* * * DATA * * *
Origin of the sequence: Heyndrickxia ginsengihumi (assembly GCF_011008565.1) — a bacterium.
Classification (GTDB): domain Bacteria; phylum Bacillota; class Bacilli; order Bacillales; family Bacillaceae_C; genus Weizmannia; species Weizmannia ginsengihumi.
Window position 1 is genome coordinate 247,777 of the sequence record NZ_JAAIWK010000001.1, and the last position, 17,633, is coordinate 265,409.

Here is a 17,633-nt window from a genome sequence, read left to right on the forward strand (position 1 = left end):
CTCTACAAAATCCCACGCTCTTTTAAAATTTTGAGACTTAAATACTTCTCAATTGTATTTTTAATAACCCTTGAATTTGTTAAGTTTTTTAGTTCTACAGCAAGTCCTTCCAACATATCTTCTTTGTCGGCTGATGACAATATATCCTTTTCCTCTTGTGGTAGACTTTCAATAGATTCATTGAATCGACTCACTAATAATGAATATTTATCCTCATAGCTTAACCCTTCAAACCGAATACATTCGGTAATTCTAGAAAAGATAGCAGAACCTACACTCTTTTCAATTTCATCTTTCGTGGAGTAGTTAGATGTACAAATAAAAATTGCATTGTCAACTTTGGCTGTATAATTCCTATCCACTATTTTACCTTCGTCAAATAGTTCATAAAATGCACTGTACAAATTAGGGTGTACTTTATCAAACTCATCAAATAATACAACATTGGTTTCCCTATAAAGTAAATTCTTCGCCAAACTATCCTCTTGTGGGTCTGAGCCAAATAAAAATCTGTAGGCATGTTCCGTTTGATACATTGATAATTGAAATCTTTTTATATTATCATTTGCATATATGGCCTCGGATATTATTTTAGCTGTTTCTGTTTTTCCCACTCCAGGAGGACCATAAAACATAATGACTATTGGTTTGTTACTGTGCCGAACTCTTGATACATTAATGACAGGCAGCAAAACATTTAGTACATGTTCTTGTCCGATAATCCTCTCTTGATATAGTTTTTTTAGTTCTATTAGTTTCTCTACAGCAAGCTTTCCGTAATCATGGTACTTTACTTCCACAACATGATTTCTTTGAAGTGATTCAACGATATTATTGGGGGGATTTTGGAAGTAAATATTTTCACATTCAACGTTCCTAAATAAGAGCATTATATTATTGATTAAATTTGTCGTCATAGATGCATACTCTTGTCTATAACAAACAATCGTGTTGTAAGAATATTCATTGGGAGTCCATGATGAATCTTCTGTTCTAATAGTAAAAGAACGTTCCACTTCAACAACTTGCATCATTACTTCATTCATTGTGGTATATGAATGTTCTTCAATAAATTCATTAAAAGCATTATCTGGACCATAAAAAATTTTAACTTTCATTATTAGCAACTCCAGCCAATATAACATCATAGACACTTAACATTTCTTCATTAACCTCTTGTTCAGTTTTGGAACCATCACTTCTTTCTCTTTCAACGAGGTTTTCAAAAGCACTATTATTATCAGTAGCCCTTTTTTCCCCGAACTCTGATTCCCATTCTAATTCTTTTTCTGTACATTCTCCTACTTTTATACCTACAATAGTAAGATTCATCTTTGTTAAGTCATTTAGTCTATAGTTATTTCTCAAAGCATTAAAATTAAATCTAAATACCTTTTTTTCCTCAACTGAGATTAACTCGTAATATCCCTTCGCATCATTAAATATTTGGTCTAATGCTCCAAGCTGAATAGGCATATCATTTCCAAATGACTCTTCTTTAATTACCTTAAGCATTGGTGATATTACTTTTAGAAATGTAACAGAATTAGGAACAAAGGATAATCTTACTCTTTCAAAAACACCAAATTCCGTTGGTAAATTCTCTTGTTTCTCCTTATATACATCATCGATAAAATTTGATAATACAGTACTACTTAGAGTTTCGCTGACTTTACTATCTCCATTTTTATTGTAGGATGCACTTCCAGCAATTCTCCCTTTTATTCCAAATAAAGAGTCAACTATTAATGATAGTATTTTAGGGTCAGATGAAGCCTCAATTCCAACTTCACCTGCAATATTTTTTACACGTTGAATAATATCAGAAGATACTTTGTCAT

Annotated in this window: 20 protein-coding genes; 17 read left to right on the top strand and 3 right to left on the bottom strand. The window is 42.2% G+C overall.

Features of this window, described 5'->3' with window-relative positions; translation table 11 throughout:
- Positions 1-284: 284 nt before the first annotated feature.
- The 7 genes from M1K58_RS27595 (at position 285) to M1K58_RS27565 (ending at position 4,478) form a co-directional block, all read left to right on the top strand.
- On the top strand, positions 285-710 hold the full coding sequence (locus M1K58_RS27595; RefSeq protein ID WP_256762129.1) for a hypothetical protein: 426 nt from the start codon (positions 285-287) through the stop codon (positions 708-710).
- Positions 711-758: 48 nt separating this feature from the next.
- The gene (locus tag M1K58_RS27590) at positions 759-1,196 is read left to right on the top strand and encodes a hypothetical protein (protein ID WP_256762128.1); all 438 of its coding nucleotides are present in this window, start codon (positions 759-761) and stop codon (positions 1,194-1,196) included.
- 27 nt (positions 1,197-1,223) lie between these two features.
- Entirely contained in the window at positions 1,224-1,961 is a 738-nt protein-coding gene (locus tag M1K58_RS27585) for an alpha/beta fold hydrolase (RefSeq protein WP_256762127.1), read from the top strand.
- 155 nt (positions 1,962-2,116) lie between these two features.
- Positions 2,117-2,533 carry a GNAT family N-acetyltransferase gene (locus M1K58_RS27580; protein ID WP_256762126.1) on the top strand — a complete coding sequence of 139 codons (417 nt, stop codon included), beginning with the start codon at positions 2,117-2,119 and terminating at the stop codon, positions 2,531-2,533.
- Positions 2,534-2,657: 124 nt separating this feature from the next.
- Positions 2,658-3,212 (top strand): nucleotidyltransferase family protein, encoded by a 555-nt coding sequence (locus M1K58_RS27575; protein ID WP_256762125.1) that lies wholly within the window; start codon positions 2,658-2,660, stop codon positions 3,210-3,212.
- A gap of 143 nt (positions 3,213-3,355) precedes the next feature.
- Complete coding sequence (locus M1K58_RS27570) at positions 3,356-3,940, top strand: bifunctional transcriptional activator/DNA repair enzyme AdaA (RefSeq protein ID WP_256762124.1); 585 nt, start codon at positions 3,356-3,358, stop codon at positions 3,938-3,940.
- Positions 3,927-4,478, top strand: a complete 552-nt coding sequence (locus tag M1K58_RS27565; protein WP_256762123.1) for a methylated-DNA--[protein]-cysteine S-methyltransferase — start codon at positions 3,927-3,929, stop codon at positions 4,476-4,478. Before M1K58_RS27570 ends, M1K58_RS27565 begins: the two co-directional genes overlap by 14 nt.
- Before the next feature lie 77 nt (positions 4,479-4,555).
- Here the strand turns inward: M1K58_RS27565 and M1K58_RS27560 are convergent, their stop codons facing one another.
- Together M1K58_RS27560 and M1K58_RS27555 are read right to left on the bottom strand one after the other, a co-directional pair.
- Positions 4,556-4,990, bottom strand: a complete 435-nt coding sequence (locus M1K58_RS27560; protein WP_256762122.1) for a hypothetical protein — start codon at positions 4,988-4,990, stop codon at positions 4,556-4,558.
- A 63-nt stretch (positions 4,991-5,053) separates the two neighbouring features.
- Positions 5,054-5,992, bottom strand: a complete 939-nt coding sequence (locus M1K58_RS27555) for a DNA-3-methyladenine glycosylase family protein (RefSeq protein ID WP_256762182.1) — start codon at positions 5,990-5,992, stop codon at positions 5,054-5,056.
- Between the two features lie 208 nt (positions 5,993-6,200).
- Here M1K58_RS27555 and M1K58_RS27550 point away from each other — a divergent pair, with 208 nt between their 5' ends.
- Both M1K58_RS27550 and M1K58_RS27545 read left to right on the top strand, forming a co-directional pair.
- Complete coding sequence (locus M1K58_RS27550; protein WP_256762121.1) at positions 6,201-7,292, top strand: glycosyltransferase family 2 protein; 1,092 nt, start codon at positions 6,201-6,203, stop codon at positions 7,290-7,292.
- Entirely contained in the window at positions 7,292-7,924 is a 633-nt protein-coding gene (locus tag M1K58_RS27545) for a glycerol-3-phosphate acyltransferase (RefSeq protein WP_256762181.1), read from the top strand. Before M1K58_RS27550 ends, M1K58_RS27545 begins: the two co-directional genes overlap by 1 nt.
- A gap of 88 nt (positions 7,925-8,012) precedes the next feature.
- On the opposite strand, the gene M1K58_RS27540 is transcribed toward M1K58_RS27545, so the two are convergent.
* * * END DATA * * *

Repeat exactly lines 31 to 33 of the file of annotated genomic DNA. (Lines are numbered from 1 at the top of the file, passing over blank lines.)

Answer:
- Complete coding sequence (locus M1K58_RS27550; protein WP_256762121.1) at positions 6,201-7,292, top strand: glycosyltransferase family 2 protein; 1,092 nt, start codon at positions 6,201-6,203, stop codon at positions 7,290-7,292.
- Entirely contained in the window at positions 7,292-7,924 is a 633-nt protein-coding gene (locus tag M1K58_RS27545) for a glycerol-3-phosphate acyltransferase (RefSeq protein WP_256762181.1), read from the top strand. Before M1K58_RS27550 ends, M1K58_RS27545 begins: the two co-directional genes overlap by 1 nt.
- A gap of 88 nt (positions 7,925-8,012) precedes the next feature.